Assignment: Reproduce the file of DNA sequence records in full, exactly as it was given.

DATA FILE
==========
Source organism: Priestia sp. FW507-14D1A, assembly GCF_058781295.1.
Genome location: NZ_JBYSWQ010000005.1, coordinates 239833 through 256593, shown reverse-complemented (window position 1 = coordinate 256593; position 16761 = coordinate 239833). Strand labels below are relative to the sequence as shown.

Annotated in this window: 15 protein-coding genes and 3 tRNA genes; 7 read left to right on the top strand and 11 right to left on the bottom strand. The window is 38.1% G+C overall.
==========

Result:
Source organism: Priestia sp. FW507-14D1A, assembly GCF_058781295.1.
Genome location: NZ_JBYSWQ010000005.1, coordinates 239833 through 256593, shown reverse-complemented (window position 1 = coordinate 256593; position 16761 = coordinate 239833). Strand labels below are relative to the sequence as shown.

Annotated in this window: 15 protein-coding genes and 3 tRNA genes; 7 read left to right on the top strand and 11 right to left on the bottom strand. The window is 38.1% G+C overall.